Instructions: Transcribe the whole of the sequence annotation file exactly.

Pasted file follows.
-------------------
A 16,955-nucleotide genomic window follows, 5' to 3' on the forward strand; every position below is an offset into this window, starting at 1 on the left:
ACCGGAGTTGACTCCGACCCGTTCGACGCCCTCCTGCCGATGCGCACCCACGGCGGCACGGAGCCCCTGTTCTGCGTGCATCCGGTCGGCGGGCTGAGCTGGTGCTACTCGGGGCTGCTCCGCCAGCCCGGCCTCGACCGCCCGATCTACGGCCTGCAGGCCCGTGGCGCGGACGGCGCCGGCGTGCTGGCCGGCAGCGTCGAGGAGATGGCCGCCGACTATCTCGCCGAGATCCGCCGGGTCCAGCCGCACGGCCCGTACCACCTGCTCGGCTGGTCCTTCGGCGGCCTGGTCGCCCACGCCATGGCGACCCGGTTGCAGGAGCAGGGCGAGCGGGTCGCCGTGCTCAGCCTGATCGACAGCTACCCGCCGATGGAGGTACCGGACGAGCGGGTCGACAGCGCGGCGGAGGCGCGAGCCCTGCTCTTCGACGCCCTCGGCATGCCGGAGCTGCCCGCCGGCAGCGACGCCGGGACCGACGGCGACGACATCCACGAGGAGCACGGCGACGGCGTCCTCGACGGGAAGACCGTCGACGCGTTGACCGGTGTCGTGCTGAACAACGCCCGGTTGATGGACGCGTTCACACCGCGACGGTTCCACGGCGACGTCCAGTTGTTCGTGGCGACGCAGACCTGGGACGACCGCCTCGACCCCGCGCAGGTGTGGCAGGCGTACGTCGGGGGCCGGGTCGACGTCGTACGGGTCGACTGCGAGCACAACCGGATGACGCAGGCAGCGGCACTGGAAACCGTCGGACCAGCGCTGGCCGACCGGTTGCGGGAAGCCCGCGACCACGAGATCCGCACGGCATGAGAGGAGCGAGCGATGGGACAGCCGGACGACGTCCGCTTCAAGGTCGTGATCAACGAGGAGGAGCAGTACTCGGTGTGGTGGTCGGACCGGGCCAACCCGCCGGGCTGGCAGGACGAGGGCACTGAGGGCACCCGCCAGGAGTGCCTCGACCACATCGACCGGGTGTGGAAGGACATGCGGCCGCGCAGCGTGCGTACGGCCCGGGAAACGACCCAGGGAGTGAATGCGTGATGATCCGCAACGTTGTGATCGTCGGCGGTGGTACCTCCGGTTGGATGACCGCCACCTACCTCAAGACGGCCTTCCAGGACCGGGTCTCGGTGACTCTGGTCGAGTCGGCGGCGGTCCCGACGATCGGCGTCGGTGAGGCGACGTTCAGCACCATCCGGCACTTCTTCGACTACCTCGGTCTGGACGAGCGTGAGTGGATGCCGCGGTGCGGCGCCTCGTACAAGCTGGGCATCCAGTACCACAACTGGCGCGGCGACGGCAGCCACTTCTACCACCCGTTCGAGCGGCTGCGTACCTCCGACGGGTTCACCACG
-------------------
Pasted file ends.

A 16,955-nucleotide genomic window follows, 5' to 3' on the forward strand; every position below is an offset into this window, starting at 1 on the left:
ACCGGAGTTGACTCCGACCCGTTCGACGCCCTCCTGCCGATGCGCACCCACGGCGGCACGGAGCCCCTGTTCTGCGTGCATCCGGTCGGCGGGCTGAGCTGGTGCTACTCGGGGCTGCTCCGCCAGCCCGGCCTCGACCGCCCGATCTACGGCCTGCAGGCCCGTGGCGCGGACGGCGCCGGCGTGCTGGCCGGCAGCGTCGAGGAGATGGCCGCCGACTATCTCGCCGAGATCCGCCGGGTCCAGCCGCACGGCCCGTACCACCTGCTCGGCTGGTCCTTCGGCGGCCTGGTCGCCCACGCCATGGCGACCCGGTTGCAGGAGCAGGGCGAGCGGGTCGCCGTGCTCAGCCTGATCGACAGCTACCCGCCGATGGAGGTACCGGACGAGCGGGTCGACAGCGCGGCGGAGGCGCGAGCCCTGCTCTTCGACGCCCTCGGCATGCCGGAGCTGCCCGCCGGCAGCGACGCCGGGACCGACGGCGACGACATCCACGAGGAGCACGGCGACGGCGTCCTCGACGGGAAGACCGTCGACGCGTTGACCGGTGTCGTGCTGAACAACGCCCGGTTGATGGACGCGTTCACACCGCGACGGTTCCACGGCGACGTCCAGTTGTTCGTGGCGACGCAGACCTGGGACGACCGCCTCGACCCCGCGCAGGTGTGGCAGGCGTACGTCGGGGGCCGGGTCGACGTCGTACGGGTCGACTGCGAGCACAACCGGATGACGCAGGCAGCGGCACTGGAAACCGTCGGACCAGCGCTGGCCGACCGGTTGCGGGAAGCCCGCGACCACGAGATCCGCACGGCATGAGAGGAGCGAGCGATGGGACAGCCGGACGACGTCCGCTTCAAGGTCGTGATCAACGAGGAGGAGCAGTACTCGGTGTGGTGGTCGGACCGGGCCAACCCGCCGGGCTGGCAGGACGAGGGCACTGAGGGCACCCGCCAGGAGTGCCTCGACCACATCGACCGGGTGTGGAAGGACATGCGGCCGCGCAGCGTGCGTACGGCCCGGGAAACGACCCAGGGAGTGAATGCGTGATGATCCGCAACGTTGTGATCGTCGGCGGTGGTACCTCCGGTTGGATGACCGCCACCTACCTCAAGACGGCCTTCCAGGACCGGGTCTCGGTGACTCTGGTCGAGTCGGCGGCGGTCCCGACGATCGGCGTCGGTGAGGCGACGTTCAGCACCATCCGGCACTTCTTCGACTACCTCGGTCTGGACGAGCGTGAGTGGATGCCGCGGTGCGGCGCCTCGTACAAGCTGGGCATCCAGTACCACAACTGGCGCGGCGACGGCAGCCACTTCTACCACCCGTTCGAGCGGCTGCGTACCTCCGACGGGTTCACCACG